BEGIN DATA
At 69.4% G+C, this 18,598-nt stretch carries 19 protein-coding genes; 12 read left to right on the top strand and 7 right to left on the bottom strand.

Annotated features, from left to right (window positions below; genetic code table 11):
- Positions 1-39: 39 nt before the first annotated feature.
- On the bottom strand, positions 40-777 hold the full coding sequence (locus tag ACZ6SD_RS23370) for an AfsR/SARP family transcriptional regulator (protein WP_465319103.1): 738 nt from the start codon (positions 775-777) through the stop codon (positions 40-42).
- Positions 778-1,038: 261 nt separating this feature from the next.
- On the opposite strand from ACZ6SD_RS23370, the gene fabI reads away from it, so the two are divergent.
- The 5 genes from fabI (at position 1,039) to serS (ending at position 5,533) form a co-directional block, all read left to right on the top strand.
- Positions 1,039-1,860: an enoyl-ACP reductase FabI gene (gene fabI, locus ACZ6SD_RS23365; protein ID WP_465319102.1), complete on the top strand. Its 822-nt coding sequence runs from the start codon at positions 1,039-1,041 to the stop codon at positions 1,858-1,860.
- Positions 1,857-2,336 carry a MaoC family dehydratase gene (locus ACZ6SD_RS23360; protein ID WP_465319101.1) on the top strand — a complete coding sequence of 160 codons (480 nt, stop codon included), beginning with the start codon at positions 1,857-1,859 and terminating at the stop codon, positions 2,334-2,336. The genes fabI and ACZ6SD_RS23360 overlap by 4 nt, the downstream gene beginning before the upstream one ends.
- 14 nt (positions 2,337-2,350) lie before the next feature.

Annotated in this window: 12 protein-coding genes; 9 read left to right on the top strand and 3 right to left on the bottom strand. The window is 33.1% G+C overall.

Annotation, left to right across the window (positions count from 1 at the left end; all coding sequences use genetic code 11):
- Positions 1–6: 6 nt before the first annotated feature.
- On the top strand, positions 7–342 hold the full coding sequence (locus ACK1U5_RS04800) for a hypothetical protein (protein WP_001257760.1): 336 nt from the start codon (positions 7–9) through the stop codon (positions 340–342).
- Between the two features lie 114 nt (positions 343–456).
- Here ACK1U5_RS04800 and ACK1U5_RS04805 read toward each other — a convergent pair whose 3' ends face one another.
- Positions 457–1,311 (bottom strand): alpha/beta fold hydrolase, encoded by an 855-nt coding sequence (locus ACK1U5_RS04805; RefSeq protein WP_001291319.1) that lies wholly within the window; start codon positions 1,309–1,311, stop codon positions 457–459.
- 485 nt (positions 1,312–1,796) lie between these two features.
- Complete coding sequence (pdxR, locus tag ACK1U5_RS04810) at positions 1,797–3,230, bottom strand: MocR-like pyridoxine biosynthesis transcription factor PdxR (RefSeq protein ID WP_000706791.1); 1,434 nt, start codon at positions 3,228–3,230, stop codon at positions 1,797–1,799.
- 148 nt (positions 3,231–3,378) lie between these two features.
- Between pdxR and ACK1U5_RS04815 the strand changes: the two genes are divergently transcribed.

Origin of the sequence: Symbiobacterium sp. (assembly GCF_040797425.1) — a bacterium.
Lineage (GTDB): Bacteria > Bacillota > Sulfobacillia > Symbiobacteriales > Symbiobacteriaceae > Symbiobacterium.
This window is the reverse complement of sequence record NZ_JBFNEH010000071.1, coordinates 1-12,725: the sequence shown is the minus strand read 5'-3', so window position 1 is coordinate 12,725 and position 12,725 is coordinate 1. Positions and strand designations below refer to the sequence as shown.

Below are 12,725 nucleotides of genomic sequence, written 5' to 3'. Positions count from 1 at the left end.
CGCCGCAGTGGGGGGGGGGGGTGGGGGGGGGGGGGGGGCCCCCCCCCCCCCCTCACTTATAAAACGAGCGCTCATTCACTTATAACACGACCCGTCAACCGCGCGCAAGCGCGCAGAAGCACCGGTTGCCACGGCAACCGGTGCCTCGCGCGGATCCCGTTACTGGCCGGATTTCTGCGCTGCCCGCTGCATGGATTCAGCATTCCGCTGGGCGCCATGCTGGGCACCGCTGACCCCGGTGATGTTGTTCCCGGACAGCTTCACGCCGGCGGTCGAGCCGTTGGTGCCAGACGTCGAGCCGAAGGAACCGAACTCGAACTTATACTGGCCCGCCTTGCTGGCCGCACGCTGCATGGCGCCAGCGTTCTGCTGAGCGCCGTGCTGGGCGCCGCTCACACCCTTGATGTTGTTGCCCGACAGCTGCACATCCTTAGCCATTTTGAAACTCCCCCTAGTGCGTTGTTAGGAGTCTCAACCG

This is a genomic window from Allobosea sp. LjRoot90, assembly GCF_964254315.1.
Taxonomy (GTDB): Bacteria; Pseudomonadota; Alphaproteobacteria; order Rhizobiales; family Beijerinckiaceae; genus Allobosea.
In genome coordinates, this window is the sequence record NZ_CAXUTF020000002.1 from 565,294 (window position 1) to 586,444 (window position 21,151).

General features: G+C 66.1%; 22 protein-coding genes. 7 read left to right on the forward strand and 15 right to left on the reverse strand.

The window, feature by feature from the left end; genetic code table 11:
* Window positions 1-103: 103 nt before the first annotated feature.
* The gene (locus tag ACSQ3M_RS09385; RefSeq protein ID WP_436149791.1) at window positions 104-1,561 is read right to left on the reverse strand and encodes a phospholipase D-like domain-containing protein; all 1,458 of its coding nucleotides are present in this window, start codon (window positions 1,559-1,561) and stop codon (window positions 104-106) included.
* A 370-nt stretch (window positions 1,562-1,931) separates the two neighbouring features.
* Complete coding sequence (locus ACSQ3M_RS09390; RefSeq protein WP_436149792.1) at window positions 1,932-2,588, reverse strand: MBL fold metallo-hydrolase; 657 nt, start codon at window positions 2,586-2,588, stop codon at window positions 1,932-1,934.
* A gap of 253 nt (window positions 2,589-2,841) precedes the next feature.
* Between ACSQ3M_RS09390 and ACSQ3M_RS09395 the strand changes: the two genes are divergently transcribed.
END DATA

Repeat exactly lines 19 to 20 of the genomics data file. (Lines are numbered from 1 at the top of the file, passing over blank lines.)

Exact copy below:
- Complete coding sequence (pdxR, locus tag ACK1U5_RS04810) at positions 1,797–3,230, bottom strand: MocR-like pyridoxine biosynthesis transcription factor PdxR (RefSeq protein ID WP_000706791.1); 1,434 nt, start codon at positions 3,228–3,230, stop codon at positions 1,797–1,799.
- 148 nt (positions 3,231–3,378) lie between these two features.